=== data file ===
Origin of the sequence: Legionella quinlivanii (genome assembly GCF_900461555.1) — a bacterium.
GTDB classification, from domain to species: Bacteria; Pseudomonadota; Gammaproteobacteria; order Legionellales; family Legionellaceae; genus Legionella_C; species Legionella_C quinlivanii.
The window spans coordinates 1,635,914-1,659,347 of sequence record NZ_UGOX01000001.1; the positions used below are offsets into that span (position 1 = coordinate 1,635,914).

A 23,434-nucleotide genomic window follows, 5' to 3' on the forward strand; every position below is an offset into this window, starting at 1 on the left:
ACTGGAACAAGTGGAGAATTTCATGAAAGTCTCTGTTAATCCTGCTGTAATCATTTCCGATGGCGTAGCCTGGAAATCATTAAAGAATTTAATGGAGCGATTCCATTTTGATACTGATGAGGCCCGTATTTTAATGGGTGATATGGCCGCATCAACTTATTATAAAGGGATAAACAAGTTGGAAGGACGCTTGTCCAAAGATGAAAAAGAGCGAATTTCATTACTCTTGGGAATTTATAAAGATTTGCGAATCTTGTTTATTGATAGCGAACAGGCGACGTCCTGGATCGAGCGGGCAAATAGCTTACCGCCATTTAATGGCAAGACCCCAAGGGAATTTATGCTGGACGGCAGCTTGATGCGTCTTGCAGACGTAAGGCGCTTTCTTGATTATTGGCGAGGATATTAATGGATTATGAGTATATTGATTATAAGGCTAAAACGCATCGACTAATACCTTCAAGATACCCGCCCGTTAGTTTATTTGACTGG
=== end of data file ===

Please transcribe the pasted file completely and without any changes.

Origin of the sequence: Legionella quinlivanii (genome assembly GCF_900461555.1) — a bacterium.
GTDB classification, from domain to species: Bacteria; Pseudomonadota; Gammaproteobacteria; order Legionellales; family Legionellaceae; genus Legionella_C; species Legionella_C quinlivanii.
The window spans coordinates 1,635,914-1,659,347 of sequence record NZ_UGOX01000001.1; the positions used below are offsets into that span (position 1 = coordinate 1,635,914).

A 23,434-nucleotide genomic window follows, 5' to 3' on the forward strand; every position below is an offset into this window, starting at 1 on the left:
ACTGGAACAAGTGGAGAATTTCATGAAAGTCTCTGTTAATCCTGCTGTAATCATTTCCGATGGCGTAGCCTGGAAATCATTAAAGAATTTAATGGAGCGATTCCATTTTGATACTGATGAGGCCCGTATTTTAATGGGTGATATGGCCGCATCAACTTATTATAAAGGGATAAACAAGTTGGAAGGACGCTTGTCCAAAGATGAAAAAGAGCGAATTTCATTACTCTTGGGAATTTATAAAGATTTGCGAATCTTGTTTATTGATAGCGAACAGGCGACGTCCTGGATCGAGCGGGCAAATAGCTTACCGCCATTTAATGGCAAGACCCCAAGGGAATTTATGCTGGACGGCAGCTTGATGCGTCTTGCAGACGTAAGGCGCTTTCTTGATTATTGGCGAGGATATTAATGGATTATGAGTATATTGATTATAAGGCTAAAACGCATCGACTAATACCTTCAAGATACCCGCCCGTTAGTTTATTTGACTGG